Federal regulators on Thursday approved the country’s first direct generic competitor to the EpiPen, a move that could lead the way to lower costs for the medical device.
The Food and Drug Administration (FDA) approved generic versions of both the EpiPen and the lower dose EpiPen Jr. from Teva Pharmaceuticals. They are the first generic versions of the drug that are able to be substituted for the brand name at the pharmacy counter.
“Today’s approval ... is part of our longstanding commitment to advance access to lower cost, safe and effective generic alternatives,” FDA Commissioner Scott Gottlieb said in a statement.
“This approval means patients living with severe allergies who require constant access to life-saving epinephrine should have a lower-cost option, as well as another approved product to help protect against potential drug shortages,” Gottlieb said.
The EpiPen is meant to inject epinephrine into patients to stop a potentially fatal allergic reaction. Consumers and lawmakers have been clamoring for a generic version of the EpiPen ever since its manufacturer, Mylan, drastically hiked the price more than 400 percent in less than a decade.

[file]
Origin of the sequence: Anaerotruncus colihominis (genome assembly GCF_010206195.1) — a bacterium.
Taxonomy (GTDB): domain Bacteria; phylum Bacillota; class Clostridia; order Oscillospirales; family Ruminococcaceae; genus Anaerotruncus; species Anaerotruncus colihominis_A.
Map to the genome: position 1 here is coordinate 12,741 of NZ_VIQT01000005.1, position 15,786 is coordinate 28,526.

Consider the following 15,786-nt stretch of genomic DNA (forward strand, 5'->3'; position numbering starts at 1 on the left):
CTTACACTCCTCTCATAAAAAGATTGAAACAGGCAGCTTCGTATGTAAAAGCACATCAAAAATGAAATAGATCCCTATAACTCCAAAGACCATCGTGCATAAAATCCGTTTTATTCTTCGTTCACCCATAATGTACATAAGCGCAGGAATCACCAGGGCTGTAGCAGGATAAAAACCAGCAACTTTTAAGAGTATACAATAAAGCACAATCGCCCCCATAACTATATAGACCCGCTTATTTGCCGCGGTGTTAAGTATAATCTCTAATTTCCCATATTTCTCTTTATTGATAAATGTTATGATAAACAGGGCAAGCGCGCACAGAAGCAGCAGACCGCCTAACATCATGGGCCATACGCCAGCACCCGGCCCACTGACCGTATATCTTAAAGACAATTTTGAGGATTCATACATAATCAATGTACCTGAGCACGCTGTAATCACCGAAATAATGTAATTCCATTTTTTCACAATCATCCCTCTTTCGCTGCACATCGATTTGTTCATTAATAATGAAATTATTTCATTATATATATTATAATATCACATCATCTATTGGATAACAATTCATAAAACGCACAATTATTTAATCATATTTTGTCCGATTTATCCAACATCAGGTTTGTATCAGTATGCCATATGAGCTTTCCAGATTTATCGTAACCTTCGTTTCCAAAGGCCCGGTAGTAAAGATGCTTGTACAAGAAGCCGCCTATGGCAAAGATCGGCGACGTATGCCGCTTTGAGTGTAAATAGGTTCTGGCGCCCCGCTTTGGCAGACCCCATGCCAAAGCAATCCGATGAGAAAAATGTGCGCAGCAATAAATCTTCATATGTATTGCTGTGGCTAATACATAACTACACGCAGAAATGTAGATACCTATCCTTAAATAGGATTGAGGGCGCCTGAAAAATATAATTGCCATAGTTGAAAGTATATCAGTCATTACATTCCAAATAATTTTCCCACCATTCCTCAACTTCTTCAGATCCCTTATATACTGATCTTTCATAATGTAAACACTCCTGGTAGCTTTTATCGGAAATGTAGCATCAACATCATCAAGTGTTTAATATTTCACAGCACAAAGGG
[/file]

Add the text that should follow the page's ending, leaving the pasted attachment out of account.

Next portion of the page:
The price has risen from less than $100 in 2007 for a pack of two injectors to just over $600.
Lawmakers have often cited the price hike as a key example of skyrocketing drug costs, and CEO Heather Bresch was grilled for hours during a 2016 Senate hearing.
The company has faced little competition from other manufacturers and has benefited from a virtual monopoly on the market, partly because of the difficulty of getting a so-called combination product approved.
Combination products, such as epinephrine auto-injectors that include both a drug and a device, are "more challenging than typical drug products" to develop generic versions, the FDA said.
Mylan has also been facing supply issues. The FDA earlier this year announced a shortage of EpiPens.
Mylan introduced its own authorized generic form of the EpiPen in late 2016 after the pricing controversy. The drug is identical to the original EpiPen but without the brand name and costs $300 for a two-pack, half the price of the branded version.
Teva did not respond to questions about how much its generic version will cost, or when it will become available.
“We’re applying our full resources to this important launch in the coming months and eager to begin supplying the market,” Teva said in a statement.